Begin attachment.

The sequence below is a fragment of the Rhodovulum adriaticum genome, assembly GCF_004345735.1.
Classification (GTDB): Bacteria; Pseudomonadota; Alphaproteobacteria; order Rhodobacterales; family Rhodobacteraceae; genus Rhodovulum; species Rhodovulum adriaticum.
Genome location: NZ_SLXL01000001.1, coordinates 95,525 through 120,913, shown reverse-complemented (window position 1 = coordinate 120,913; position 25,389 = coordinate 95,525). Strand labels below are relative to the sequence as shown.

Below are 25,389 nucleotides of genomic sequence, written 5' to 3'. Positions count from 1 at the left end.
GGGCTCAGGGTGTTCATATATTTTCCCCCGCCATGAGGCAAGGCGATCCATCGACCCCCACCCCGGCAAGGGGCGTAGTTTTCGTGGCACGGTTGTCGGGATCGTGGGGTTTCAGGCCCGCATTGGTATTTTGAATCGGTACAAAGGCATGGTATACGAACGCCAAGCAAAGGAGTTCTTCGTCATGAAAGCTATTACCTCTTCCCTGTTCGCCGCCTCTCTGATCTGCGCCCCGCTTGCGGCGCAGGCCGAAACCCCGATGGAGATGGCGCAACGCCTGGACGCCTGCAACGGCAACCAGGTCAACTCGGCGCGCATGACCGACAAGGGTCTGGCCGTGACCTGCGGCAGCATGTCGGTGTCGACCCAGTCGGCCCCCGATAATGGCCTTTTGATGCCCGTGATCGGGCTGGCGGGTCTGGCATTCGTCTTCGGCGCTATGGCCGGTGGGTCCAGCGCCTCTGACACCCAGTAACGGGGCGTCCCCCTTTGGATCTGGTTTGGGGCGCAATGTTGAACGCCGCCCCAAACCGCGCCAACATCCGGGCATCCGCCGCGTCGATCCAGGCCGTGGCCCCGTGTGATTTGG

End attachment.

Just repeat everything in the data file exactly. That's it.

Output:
The sequence below is a fragment of the Rhodovulum adriaticum genome, assembly GCF_004345735.1.
Classification (GTDB): Bacteria; Pseudomonadota; Alphaproteobacteria; order Rhodobacterales; family Rhodobacteraceae; genus Rhodovulum; species Rhodovulum adriaticum.
Genome location: NZ_SLXL01000001.1, coordinates 95,525 through 120,913, shown reverse-complemented (window position 1 = coordinate 120,913; position 25,389 = coordinate 95,525). Strand labels below are relative to the sequence as shown.

Below are 25,389 nucleotides of genomic sequence, written 5' to 3'. Positions count from 1 at the left end.
GGGCTCAGGGTGTTCATATATTTTCCCCCGCCATGAGGCAAGGCGATCCATCGACCCCCACCCCGGCAAGGGGCGTAGTTTTCGTGGCACGGTTGTCGGGATCGTGGGGTTTCAGGCCCGCATTGGTATTTTGAATCGGTACAAAGGCATGGTATACGAACGCCAAGCAAAGGAGTTCTTCGTCATGAAAGCTATTACCTCTTCCCTGTTCGCCGCCTCTCTGATCTGCGCCCCGCTTGCGGCGCAGGCCGAAACCCCGATGGAGATGGCGCAACGCCTGGACGCCTGCAACGGCAACCAGGTCAACTCGGCGCGCATGACCGACAAGGGTCTGGCCGTGACCTGCGGCAGCATGTCGGTGTCGACCCAGTCGGCCCCCGATAATGGCCTTTTGATGCCCGTGATCGGGCTGGCGGGTCTGGCATTCGTCTTCGGCGCTATGGCCGGTGGGTCCAGCGCCTCTGACACCCAGTAACGGGGCGTCCCCCTTTGGATCTGGTTTGGGGCGCAATGTTGAACGCCGCCCCAAACCGCGCCAACATCCGGGCATCCGCCGCGTCGATCCAGGCCGTGGCCCCGTGTGATTTGG